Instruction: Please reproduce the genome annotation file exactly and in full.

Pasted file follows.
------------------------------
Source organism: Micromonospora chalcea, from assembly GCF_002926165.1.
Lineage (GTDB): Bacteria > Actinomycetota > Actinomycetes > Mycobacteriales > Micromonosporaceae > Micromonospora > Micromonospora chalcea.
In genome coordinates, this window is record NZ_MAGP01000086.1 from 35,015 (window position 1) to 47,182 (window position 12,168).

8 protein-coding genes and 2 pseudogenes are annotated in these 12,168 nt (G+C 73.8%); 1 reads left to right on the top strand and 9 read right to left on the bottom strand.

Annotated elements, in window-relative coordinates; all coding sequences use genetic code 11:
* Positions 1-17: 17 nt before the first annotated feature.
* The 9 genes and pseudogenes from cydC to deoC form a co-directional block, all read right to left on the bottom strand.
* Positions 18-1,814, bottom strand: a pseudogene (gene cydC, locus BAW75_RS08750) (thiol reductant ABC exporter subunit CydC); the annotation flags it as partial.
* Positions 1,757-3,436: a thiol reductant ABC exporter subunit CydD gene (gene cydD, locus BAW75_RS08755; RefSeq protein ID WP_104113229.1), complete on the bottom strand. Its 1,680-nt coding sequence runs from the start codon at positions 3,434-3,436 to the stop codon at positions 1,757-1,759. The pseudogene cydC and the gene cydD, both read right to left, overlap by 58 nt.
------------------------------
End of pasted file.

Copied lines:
Source organism: Micromonospora chalcea, from assembly GCF_002926165.1.
Lineage (GTDB): Bacteria > Actinomycetota > Actinomycetes > Mycobacteriales > Micromonosporaceae > Micromonospora > Micromonospora chalcea.
In genome coordinates, this window is record NZ_MAGP01000086.1 from 35,015 (window position 1) to 47,182 (window position 12,168).

8 protein-coding genes and 2 pseudogenes are annotated in these 12,168 nt (G+C 73.8%); 1 reads left to right on the top strand and 9 read right to left on the bottom strand.

Annotated elements, in window-relative coordinates; all coding sequences use genetic code 11:
* Positions 1-17: 17 nt before the first annotated feature.
* The 9 genes and pseudogenes from cydC to deoC form a co-directional block, all read right to left on the bottom strand.
* Positions 18-1,814, bottom strand: a pseudogene (gene cydC, locus BAW75_RS08750) (thiol reductant ABC exporter subunit CydC); the annotation flags it as partial.
* Positions 1,757-3,436: a thiol reductant ABC exporter subunit CydD gene (gene cydD, locus BAW75_RS08755; RefSeq protein ID WP_104113229.1), complete on the bottom strand. Its 1,680-nt coding sequence runs from the start codon at positions 3,434-3,436 to the stop codon at positions 1,757-1,759. The pseudogene cydC and the gene cydD, both read right to left, overlap by 58 nt.